The above code requires the "rootPart" part be available and can handle the case where the "book2" part is missing.
Starting from 2.2.4 it is also possible to write attachments to the output stream, both on the client and server sides.
On the server side it is sufficient to update the @Produces value for a given method:
Note that a 'type' parameter of the 'multipart/mixed' media type indicates that all parts in the multiparts response should have a Content-Type header set to 'text/xml' for both getBooksAsMultipart() and getBookAsMultipart() method responses. The getBooksAsMultipart() response will have 3 parts, the first part will have its Content-ID header set to "email@example.com", the next parts will have '1' and '2' ids. The getBookAsMultipart() response will have a single part only with its Content-ID header set to "firstname.lastname@example.org".
When returning mixed multiparts containing objects of different types, you can either return a Map with the media type string value to Object pairs or MultipartBody:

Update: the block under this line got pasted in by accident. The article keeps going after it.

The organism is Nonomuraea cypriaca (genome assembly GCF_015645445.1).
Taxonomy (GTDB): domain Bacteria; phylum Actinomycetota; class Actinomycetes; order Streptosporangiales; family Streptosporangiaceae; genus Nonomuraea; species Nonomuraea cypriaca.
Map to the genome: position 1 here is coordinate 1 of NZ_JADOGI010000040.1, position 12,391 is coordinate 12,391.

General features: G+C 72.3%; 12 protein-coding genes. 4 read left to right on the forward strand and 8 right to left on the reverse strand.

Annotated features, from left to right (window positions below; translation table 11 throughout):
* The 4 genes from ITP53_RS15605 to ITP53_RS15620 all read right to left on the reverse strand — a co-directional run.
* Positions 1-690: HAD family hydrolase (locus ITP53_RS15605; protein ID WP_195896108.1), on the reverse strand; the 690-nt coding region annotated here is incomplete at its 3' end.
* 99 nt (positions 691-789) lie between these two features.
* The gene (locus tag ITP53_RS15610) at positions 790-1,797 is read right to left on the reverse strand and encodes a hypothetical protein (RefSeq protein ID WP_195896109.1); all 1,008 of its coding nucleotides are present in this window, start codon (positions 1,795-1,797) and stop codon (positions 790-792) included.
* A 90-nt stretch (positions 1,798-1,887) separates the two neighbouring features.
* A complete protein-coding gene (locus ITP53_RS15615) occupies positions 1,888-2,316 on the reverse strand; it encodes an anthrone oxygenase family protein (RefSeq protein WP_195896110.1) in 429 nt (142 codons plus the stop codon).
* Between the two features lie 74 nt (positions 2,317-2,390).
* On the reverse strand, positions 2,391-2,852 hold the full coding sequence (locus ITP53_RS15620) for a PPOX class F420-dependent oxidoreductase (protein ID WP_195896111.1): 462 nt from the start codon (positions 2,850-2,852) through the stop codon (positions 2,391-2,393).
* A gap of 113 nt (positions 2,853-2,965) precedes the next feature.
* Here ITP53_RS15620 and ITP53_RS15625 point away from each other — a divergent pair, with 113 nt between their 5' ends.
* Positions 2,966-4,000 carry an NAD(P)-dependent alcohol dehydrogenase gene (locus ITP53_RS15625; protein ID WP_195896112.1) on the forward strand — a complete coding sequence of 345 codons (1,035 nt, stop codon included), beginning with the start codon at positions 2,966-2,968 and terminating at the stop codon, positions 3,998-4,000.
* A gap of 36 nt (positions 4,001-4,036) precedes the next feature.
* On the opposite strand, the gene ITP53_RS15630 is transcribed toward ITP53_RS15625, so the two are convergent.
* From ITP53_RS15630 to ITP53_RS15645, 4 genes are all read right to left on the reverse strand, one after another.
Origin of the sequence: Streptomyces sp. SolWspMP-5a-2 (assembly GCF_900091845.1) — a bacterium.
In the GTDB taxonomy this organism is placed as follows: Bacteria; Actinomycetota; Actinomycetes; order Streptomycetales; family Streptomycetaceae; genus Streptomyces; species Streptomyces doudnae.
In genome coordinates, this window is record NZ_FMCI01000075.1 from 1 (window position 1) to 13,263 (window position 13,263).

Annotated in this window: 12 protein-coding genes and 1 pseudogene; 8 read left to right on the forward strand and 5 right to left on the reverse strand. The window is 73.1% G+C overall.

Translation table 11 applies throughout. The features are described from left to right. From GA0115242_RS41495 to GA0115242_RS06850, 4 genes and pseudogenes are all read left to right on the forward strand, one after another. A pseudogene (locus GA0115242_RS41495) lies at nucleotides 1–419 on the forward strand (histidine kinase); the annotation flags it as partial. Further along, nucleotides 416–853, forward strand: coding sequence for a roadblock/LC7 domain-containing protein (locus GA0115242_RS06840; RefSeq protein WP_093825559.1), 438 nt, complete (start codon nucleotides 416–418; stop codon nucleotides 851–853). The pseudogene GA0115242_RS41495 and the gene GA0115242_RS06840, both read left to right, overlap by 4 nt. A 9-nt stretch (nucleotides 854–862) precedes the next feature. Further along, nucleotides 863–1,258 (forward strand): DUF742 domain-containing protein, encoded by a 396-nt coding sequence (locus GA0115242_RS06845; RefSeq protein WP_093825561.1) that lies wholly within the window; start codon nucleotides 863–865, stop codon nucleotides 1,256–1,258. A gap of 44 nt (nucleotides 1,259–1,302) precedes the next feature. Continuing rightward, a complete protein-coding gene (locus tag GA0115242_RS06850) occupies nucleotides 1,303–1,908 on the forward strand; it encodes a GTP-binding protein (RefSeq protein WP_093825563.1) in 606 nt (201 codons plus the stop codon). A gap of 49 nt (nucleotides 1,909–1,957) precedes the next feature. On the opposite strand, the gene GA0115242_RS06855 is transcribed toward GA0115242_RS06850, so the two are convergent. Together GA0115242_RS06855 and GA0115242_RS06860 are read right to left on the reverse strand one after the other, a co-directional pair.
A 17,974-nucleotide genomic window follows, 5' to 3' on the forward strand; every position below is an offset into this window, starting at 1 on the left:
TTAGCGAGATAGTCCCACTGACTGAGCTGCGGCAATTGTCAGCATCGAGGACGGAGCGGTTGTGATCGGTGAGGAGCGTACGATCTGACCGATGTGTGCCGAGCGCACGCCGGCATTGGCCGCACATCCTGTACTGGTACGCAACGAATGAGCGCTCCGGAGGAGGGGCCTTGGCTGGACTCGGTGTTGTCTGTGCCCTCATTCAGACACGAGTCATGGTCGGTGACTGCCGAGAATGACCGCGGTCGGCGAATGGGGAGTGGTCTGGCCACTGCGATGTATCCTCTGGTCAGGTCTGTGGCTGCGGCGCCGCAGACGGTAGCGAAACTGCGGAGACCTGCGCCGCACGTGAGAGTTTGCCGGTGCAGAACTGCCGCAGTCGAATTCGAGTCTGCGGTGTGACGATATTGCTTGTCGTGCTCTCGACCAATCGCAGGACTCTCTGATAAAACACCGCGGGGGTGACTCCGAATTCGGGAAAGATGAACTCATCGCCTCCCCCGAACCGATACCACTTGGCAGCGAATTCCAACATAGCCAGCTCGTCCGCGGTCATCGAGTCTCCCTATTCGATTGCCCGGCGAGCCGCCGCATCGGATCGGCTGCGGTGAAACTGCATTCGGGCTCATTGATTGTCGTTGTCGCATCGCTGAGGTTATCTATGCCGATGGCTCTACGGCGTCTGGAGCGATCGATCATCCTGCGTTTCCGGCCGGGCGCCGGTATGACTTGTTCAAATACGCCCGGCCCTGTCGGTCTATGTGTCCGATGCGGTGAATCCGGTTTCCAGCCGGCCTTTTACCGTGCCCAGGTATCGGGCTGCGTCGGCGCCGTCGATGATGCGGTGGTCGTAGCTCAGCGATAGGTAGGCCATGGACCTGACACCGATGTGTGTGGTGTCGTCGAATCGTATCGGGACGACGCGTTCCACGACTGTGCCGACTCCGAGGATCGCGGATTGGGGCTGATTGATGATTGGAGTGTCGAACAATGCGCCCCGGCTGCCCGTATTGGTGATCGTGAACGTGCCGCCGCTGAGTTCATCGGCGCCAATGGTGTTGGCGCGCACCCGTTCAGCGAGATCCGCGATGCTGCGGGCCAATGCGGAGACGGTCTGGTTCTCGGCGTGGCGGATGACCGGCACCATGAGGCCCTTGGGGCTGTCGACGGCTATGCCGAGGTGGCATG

Similarly to the method returning a list in a previous code fragment, getBooks() will have the response serialized as multiparts, where the first part will have its Content-ID header set to "email@example.com", the next parts will have ids like '1', '2', etc.
In getBooks2() one can control the content ids of individual parts.
You can also control the contentId and the media type of the root attachment by using a Multipart annotation:
One can also have lists or maps of DataHandler, DataSource, Attachment, byte arrays or InputStreams handled as multiparts.
On the client side multiparts can be written the same way. For example: